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European Spine Journal

, Volume 19, Issue 11, pp 1865–1873 | Cite as

Degenerative lumbar spinal stenosis and lumbar spine configuration

  • J. AbbasEmail author
  • K. Hamoud
  • H. May
  • O. Hay
  • B. Medlej
  • Y. Masharawi
  • N. Peled
  • I. Hershkovitz
Original Article

Abstract

As life expectancy increases, degenerative lumbar spinal stenosis (DLSS) becomes a common health problem among the elderly. DLSS is usually caused by degenerative changes in bony and/or soft tissue elements. The poor correlation between radiological manifestations and the clinical picture emphasizes the fact that more studies are required to determine the natural course of this syndrome. Our aim was to reveal the association between lower lumbar spine configuration and DLSS. Two groups were studied: the first included 67 individuals with DLSS (mean age 66 ± 10) and the second 100 individuals (mean age 63.4 ± 13) without DLSS-related symptoms. Both groups underwent CT images (Philips Brilliance 64) and the following measurements were performed: a cross-section area of the dural sac, vertebral body dimensions (height, length and width), AP diameter of the bony spinal canal, lumbar lordosis and sacral slope angles. All measurements were taken at L3 to S1. Vertebral body lengths were significantly greater in the DLSS group at all levels compared to the control, whereas anterior vertebral body heights (L3, L4, L5) and middle vertebral heights (L3, L5) were significantly smaller in the LSS group. Lumbar lordosis, sacral slope and bony spinal canal were significantly smaller in the DLSS compared to the control. We conclude that the size and shape of vertebral bodies and canals significantly differed between the study groups. A tentative model is suggested to explain the association between these characteristics and the development of degenerative spinal stenosis.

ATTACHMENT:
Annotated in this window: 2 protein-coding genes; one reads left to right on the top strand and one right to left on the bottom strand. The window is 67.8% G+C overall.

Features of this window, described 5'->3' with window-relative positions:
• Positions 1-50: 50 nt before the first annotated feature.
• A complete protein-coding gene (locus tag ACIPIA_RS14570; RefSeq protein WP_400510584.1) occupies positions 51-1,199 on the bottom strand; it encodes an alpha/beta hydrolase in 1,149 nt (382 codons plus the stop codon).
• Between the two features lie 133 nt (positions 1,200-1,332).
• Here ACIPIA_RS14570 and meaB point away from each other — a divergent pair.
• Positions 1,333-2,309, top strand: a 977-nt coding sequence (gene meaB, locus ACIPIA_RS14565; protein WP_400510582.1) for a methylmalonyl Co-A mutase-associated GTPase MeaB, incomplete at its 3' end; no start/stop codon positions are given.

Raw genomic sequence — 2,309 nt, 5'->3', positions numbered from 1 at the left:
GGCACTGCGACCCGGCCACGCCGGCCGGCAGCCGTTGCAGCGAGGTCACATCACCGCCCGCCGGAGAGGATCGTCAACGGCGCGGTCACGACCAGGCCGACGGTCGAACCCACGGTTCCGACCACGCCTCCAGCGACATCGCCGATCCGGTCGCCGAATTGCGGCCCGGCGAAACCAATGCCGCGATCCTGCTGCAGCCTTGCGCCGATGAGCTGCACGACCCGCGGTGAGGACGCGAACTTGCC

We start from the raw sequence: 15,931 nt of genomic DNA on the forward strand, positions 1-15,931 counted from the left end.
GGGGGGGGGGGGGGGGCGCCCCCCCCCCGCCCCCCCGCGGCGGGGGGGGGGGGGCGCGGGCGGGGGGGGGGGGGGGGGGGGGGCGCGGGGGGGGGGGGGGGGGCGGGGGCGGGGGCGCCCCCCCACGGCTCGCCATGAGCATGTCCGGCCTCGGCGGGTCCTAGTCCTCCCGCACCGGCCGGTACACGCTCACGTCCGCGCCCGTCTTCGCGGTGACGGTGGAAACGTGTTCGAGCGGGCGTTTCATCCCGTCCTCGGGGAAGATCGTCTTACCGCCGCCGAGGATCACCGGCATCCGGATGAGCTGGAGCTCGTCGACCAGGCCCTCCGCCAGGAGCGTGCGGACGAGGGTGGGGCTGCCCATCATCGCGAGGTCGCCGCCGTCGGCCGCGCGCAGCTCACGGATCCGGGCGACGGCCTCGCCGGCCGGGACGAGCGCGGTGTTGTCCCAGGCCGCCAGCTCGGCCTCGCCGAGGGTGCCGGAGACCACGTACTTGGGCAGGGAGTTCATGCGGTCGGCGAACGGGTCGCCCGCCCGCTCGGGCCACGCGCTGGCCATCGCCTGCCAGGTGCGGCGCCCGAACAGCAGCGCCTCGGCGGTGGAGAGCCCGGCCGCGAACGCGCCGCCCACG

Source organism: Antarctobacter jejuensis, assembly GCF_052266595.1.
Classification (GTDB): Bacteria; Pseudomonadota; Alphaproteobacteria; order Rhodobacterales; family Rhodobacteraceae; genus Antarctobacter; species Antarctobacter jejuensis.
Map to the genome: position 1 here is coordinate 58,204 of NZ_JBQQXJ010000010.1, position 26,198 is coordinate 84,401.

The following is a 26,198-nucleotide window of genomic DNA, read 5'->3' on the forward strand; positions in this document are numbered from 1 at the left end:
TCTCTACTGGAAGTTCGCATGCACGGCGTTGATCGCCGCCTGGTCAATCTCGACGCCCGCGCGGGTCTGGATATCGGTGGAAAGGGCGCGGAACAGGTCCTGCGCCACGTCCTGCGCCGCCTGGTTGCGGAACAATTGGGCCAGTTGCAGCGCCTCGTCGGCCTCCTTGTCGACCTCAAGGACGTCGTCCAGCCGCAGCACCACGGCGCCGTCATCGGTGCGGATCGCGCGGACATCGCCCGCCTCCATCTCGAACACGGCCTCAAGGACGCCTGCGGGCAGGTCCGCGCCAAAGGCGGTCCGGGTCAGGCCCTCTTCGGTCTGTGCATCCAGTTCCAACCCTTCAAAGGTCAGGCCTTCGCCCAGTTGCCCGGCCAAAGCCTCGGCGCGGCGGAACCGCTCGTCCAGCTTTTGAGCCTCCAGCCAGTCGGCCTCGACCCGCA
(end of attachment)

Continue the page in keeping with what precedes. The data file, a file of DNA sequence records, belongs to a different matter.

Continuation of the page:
Keywords

CT images Degenerative lumbar spinal stenosis Vertebral body dimensions Lumbar lordosis Sacral slope 

Notes

Acknowledgments

The authors wish to thank the Dan David Foundation, the Tassia, and Dr. Joseph Meychan, Chair for the History and Philosophy of Medicine, and the Israel science Foundation (ISF-1397/08) for their financial support. We also thank Margie Serling Cohn for her editorial and secretarial assistance.

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Copyright information

© Springer-Verlag 2010

Authors and Affiliations

  • J. Abbas
    • 1
    Email author
  • K. Hamoud
    • 2
  • H. May
    • 1
  • O. Hay
    • 1
  • B. Medlej
    • 1
  • Y. Masharawi
    • 1
    • 3
  • N. Peled
    • 4
  • I. Hershkovitz
    • 1
  1. 1.Department of Anatomy and AnthropologySackler Faculty of Medicine, Tel-Aviv UniversityTel AvivIsrael
  2. 2.Spine UnitPoriya Medical CenterTiberiasIsrael
  3. 3.Department of Physical Therapy, The Stanly Steyer School of Health ProfessionsSackler Faculty of Medicine, Tel Aviv UniversityTel AvivIsrael
  4. 4.Department of RadiologyCarmel Medical CenterHaifaIsrael

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